Alexander Crummel "liberally educated at Cambridge University, England . . . . " Later went to Africa . . . then a preacher in Washington, D.C.
William Wells Brown, mother of a slave, father white slave holder . . . associated with Elijah P. Lovejoy . . . Underground railway . . . Lecturer for American Anti-Slavery Society. Visited France. Journalist and writer.
John B. Russwurm -- first black graduate of college in United States. (Bowdoin). In 1827 began to publish "Freedom's Journal," first black newspaper.
"John Chavis, and educator. One of the first talented blacks of long ago. (born 1763) . . . . of North Carolina. Chavis was a free man of note . . . full-blooded black . . . early attracted attention of his white neighbors who sent him to Princeton 'to see if a black would take a collegiate education.' His rapid advancement under Dr. Witherspoon 'soon convinced his friends that the experiment would issue favorably.' " Became a minister and teacher.
George M. Horton, the poet, born a slave in 1797 -- learned to read by learning hymns, then, "A brighter day dawned for him when he was moved to Chapel Hill, N.C. and made janitor of the State University." Students became interested in his poems -- made several volumes published. Died 1865 in Philadelphia.
Charles > Reason, born 1818. Parents fled revolution of 1793 in Haiti. "Knowing the value of education, his parents provided early for his instruction . . . . " Chosen instructor at 14 . . . Poet and educator in Philadelphia.
James Madison Bell. Born in 1826 in Ohio. Learned plastering, studied nights, wrote poems. Was closely associated with John Brown.
Frances Ellen Watkins Harper. Born free in Baltimore in 1825. "She was first instructed by her uncle . . . who was both a minister and teacher of free blacks." Became teacher, active in Anti-Slavery . . . wrote poems.
Edwin M. Bannister, painter, orphan at early age, painted and drew -- moved to Boston, won some renown.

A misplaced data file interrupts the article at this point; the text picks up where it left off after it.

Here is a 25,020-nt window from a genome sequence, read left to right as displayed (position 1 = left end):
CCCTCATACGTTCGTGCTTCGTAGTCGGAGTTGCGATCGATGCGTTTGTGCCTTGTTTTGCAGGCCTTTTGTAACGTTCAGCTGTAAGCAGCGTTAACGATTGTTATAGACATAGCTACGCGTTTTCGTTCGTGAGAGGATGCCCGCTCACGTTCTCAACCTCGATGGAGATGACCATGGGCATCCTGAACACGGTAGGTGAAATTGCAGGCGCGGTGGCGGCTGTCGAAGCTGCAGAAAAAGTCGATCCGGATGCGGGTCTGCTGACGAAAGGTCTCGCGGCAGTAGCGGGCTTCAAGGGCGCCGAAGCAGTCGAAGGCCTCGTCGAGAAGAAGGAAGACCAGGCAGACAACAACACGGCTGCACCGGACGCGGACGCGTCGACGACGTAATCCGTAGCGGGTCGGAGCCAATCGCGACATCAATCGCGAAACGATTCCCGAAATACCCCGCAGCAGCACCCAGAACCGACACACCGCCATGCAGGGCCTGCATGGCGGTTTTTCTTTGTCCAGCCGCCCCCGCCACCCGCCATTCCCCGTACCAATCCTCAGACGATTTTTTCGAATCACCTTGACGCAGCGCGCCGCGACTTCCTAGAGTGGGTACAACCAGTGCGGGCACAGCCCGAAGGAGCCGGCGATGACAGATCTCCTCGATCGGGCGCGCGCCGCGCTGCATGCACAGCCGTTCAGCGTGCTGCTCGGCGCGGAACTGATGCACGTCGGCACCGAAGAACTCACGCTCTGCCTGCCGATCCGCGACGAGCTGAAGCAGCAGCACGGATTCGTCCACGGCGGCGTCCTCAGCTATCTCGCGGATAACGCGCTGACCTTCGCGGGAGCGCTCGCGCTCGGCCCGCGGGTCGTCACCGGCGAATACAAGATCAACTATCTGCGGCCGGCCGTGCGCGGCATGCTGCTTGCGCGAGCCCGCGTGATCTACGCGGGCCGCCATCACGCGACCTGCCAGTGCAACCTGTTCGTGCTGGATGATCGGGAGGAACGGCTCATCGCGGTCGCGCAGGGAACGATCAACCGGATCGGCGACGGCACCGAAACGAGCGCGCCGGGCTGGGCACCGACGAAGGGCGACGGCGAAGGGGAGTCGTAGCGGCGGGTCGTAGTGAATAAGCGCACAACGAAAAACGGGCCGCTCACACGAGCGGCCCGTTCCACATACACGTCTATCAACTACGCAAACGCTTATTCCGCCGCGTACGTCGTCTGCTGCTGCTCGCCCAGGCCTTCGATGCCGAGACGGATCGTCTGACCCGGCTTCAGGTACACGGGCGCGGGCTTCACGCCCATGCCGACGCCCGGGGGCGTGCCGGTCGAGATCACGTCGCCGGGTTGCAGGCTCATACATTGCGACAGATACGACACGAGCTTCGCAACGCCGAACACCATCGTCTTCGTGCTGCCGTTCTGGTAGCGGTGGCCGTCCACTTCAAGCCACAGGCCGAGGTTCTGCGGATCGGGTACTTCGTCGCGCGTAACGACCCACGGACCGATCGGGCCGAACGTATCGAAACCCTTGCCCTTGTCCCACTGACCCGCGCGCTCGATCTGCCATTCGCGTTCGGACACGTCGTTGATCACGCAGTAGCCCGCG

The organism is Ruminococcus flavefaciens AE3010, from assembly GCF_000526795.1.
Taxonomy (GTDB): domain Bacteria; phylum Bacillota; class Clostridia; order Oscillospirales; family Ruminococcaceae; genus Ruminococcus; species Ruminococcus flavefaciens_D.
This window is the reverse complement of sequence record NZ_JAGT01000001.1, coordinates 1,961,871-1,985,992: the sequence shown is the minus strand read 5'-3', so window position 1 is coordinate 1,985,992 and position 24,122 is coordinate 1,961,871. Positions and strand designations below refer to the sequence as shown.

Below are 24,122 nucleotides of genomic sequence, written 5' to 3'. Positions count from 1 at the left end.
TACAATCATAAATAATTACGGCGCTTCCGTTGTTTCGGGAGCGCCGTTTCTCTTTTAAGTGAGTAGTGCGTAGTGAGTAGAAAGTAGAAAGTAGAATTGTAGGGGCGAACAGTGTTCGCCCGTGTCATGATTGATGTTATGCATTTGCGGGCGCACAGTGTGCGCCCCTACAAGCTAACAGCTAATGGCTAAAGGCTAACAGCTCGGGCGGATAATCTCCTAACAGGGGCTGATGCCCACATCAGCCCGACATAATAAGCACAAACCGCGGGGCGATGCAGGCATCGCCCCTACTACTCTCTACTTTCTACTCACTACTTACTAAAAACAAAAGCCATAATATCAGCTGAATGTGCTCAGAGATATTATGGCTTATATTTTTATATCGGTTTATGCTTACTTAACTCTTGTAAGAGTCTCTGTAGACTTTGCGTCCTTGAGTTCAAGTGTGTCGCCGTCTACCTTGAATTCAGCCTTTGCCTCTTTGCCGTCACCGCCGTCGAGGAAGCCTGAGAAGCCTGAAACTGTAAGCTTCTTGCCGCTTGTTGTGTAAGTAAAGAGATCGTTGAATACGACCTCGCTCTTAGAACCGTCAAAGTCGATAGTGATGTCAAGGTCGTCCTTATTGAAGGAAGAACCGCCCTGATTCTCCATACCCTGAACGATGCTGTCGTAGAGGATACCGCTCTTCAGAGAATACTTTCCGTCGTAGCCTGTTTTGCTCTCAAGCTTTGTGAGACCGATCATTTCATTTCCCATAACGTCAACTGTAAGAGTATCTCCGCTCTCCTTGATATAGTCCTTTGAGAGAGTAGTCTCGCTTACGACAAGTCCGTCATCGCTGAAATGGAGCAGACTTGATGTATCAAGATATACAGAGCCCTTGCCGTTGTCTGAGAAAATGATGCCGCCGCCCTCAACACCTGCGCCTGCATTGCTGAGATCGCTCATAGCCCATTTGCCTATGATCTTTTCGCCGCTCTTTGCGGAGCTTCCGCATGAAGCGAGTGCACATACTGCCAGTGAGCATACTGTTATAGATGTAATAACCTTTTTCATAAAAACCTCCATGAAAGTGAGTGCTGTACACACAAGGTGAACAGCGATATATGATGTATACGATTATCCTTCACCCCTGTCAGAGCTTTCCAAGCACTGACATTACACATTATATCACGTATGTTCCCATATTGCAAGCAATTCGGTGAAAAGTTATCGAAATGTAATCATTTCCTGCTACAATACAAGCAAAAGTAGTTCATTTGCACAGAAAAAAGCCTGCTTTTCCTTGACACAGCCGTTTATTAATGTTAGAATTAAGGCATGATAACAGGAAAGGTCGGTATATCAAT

Edmonia Lewis, mixed Indian-black, orphaned among Indians. "Came out of wilderness and obtained an education at Oberlin College." Garrison heard of her, introduced her to Brackett, a Boston sculptor -- later, after she had learned the art, she studied in London.
Robert Morris, lawyer. "From an errand boy in the office of Ellis Gray Loring of Boston, in 1837, Robert Morris, by patient private study under this gentleman, became a lawyer of high character and influence."
George B. Vashon, attended school in Pittsburgh, graduated from Oberlin. "He then read law with Walter Forward and was admitted to the bar in 1847."
John S. Rock, teacher, physician, dentist, was born in Salem, New Jersey, in 1825. "His parents, though not well-to-do, kept him at school till he was 18. He taught school . . . during these years he had access to the large libraries of Sharp and Gibbon . . . . " Became a dentist, doctor and lawyer. Justice of peace in Boston.
Ira Aldridge, distinguished Shakespearian actor . . . "Aldridge's father was a native of Senegal in Africa. His forefathers were princes of a tribe . . . father a refugee from the distributed conditions of a tribe . . . Ira, the son, was apprenticed as a ship carpenter. He was placed at school and later sent to Schenectady College . . . . " (Father moved to England because of racial prejudice.) "Ira next entered the University of Glasgow . . . During these years he had come under the influence of the great actor Edmund Kean."
Charles Lenox Remond, a well-educated black man, probably the most prominent black man in the country prior to 1850.
From the above a person must conclude that even among famous or notorious persons the social causes of their success are evident. These biographies are very sketchy and insufficient, but they give a taste of what can be revealed by biographies concerning social class.